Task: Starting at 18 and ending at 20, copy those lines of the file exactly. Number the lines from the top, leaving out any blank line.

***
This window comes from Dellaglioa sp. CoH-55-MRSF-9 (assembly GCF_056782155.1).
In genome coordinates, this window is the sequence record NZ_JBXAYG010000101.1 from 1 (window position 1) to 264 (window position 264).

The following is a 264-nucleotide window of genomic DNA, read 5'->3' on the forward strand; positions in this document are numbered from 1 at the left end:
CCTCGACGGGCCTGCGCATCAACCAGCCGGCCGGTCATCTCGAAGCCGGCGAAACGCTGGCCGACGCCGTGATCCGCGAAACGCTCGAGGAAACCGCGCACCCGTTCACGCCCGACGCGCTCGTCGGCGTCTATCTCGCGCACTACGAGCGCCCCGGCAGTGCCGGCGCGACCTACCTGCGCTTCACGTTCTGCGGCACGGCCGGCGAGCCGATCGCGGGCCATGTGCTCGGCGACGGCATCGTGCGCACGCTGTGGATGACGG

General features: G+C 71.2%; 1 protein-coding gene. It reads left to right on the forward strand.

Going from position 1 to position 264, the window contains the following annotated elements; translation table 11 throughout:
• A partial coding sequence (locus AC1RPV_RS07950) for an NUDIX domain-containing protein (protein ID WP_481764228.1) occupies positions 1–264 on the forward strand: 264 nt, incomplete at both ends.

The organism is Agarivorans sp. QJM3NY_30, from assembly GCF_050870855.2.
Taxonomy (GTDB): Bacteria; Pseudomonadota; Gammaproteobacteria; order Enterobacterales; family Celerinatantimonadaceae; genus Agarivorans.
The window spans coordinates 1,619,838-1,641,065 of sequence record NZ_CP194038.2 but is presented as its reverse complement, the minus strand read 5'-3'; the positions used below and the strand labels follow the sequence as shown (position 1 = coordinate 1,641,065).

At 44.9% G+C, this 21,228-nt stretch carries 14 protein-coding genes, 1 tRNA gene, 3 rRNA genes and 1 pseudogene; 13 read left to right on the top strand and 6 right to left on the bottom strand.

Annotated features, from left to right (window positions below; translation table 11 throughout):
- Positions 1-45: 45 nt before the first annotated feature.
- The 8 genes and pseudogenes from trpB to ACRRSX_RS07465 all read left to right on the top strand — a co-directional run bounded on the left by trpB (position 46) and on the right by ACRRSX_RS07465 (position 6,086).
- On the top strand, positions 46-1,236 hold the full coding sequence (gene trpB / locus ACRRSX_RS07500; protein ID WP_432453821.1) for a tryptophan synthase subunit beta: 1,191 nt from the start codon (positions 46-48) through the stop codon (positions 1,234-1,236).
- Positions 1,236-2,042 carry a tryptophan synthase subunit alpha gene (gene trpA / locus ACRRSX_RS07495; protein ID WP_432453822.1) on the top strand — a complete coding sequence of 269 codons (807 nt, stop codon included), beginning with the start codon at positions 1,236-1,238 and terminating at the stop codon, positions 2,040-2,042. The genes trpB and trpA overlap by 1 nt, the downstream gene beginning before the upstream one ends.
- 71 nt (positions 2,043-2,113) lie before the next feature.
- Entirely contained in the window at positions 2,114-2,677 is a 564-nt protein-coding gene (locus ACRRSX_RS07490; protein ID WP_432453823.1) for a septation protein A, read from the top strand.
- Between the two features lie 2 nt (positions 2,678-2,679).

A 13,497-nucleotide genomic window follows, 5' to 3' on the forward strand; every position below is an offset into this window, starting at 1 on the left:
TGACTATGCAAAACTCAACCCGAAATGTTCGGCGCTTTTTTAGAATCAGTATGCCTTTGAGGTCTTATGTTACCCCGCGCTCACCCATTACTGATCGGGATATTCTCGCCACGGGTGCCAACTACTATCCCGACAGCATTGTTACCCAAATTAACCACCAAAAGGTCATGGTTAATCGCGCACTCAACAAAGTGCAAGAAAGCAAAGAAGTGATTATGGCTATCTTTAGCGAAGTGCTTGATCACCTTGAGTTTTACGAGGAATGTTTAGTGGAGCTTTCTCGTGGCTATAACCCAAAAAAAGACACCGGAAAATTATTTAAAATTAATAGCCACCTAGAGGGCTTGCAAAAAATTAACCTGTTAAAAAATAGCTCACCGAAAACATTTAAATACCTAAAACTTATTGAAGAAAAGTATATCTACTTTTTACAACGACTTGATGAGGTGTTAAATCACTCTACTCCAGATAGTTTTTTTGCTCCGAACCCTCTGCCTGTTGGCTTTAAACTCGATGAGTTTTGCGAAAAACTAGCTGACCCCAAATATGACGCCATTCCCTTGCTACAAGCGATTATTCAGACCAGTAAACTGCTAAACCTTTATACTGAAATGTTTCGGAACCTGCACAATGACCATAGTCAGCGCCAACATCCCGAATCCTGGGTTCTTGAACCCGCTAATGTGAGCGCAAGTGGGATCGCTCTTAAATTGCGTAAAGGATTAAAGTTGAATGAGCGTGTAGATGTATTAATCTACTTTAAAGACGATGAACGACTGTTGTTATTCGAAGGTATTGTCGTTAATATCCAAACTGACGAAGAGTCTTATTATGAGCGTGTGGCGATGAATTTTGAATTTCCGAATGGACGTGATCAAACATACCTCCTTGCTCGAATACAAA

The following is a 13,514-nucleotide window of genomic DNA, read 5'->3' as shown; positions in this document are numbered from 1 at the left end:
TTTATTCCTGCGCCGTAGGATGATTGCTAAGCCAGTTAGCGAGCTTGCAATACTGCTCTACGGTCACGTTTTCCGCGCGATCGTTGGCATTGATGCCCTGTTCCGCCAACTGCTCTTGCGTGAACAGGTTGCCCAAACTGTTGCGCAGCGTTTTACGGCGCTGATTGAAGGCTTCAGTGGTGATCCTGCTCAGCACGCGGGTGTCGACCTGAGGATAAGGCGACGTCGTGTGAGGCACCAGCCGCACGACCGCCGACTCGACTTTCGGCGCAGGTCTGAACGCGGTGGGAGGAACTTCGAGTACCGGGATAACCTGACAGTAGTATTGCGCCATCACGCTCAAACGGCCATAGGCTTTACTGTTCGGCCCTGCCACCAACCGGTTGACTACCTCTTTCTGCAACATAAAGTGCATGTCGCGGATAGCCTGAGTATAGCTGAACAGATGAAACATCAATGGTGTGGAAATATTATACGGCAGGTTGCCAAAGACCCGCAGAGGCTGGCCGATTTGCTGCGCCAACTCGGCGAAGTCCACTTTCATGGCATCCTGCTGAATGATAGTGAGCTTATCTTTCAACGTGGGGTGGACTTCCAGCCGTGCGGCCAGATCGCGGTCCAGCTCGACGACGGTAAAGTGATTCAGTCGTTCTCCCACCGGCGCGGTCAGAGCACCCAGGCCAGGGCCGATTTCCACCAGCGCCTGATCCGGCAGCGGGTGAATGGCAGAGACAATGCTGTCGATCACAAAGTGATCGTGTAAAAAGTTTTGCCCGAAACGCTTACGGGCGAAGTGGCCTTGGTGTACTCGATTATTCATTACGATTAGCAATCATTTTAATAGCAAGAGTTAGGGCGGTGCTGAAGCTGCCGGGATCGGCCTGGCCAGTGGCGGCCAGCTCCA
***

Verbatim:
- Entirely contained in the window at positions 2,114-2,677 is a 564-nt protein-coding gene (locus ACRRSX_RS07490; protein ID WP_432453823.1) for a septation protein A, read from the top strand.
- Between the two features lie 2 nt (positions 2,678-2,679).

A 13,497-nucleotide genomic window follows, 5' to 3' on the forward strand; every position below is an offset into this window, starting at 1 on the left: